Early-onset cancer diagnoses in people under 50 on the rise globally

Between 1990 and 2019 the global number of cancer cases in under 50-year-olds increased by 79 percent.  

The number of deaths in under 50s also rose by 28 percent.  

And the highest rates of early onset cancers in 2019 were in Australasia, North America and Western Europe.

The biggest killers were breast, trachea, lung, bowel and stomach cancers. 

Dr Burton King is a breast cancer specialist in Te Whanganui a Tara Wellington, and he knows well the toll a cancer diagnosis can have.

"They are mothers, daughters, grandmothers, professional women, and absolutely remarkable people. Many women come here with anxiety about cancer."

While most of his patients are those aged 50 and over, Dr King says he's increasingly treating younger women.  

"About 25 percent of our patients are under 50," he told Newshub.  

"My youngest breast cancer patient is 22."

A new report in the British Medical Journal shows early onset cancers are on the rise.

Researchers found that while genetics may play a part, smoking, alcohol consumption and diets high in meat and salt were also factors.

"Lifestyle, especially exercise and weight management – those things are real concerns, and alcohol, for breast cancer is emerging as a risk factor," Dr King said.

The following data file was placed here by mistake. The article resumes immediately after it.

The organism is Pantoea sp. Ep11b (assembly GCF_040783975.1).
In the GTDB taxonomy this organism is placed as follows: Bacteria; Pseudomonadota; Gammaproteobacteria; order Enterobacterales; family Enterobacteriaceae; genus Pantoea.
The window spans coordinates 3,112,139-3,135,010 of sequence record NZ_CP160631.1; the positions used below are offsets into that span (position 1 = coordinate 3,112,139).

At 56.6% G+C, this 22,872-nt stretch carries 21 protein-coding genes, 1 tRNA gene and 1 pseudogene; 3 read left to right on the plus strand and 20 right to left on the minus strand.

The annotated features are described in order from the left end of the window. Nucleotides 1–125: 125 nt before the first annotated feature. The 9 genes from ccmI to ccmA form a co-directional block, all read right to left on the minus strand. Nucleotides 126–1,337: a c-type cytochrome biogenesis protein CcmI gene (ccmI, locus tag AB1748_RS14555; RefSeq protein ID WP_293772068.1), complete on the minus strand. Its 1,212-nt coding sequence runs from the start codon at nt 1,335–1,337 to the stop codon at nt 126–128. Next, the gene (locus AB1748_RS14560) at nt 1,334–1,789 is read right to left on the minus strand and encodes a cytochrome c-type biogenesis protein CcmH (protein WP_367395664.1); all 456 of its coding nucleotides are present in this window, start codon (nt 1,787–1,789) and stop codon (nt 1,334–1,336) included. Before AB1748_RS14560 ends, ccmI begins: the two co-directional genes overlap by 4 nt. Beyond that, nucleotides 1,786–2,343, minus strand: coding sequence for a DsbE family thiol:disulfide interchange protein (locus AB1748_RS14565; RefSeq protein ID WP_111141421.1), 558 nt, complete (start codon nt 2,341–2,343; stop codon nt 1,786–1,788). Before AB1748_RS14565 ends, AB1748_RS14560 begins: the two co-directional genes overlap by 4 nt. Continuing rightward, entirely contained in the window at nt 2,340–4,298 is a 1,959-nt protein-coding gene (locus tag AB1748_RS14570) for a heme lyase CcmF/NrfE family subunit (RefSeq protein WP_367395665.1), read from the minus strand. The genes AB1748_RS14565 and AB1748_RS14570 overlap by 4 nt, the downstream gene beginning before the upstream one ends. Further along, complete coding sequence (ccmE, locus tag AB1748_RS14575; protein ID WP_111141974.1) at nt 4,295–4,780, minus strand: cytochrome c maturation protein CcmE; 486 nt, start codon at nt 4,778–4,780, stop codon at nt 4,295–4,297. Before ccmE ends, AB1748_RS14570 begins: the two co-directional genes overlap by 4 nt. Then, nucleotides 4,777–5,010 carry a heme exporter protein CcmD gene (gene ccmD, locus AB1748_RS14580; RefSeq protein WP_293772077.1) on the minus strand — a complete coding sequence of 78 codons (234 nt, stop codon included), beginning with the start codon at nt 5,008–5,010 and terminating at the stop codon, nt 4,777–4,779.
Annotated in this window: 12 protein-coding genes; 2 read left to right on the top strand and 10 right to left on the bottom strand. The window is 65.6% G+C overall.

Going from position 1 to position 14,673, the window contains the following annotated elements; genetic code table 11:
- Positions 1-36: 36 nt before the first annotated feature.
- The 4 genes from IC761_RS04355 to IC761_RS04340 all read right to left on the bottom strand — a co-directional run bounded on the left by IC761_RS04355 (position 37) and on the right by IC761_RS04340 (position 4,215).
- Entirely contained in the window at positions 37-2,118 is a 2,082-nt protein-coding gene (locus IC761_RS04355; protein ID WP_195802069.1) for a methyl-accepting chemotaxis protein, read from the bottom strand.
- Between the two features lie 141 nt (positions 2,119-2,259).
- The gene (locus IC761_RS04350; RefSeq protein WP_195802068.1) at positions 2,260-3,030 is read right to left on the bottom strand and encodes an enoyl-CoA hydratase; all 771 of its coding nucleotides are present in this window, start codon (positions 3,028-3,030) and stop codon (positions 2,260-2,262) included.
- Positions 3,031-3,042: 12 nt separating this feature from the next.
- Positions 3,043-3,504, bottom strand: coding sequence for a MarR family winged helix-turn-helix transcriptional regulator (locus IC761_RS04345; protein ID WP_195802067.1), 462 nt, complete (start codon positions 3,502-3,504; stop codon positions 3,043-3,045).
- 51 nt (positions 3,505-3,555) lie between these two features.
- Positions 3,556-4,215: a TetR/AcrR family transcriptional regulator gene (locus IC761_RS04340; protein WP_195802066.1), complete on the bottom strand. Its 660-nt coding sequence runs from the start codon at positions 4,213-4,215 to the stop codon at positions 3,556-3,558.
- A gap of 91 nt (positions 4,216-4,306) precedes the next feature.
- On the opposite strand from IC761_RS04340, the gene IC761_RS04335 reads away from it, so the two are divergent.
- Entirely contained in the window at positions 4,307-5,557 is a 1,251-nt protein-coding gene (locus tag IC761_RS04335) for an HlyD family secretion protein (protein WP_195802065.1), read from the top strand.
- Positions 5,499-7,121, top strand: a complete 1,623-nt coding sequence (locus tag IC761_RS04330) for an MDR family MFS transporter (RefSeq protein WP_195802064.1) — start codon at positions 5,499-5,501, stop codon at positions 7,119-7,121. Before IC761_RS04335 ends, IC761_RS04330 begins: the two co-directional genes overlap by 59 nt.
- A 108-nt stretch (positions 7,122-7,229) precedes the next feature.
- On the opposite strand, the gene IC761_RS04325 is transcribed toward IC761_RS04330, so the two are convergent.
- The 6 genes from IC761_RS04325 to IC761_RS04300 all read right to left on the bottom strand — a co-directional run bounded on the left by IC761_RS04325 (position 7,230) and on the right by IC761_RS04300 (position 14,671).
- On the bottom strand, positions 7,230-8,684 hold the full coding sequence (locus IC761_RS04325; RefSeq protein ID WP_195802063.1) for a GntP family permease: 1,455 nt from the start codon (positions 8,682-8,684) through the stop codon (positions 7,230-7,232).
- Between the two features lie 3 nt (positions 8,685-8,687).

But some experts also caution against reading too much into the findings - as the research did not take into account a 40 percent rise in the total population, or better reporting.

The study also couldn't make any firm conclusions on what's caused the increase in early-onset cancers.

But it did suggest better prevention and earlier detection measures.  

"The benefits of early intervention and early diagnosis means that we can spend less on more advanced therapies, less on chemo, and less on hospital care," Dr King said.

"And action against cancer is going to need initiatives right across the cancer spectrum," said Cancer Society CEO Rachael Hart.

"So we want investment in prevention so more New Zealanders live cancer-free lives."

Because prevention could curb a worrying increase in young cancer patients and save more lives.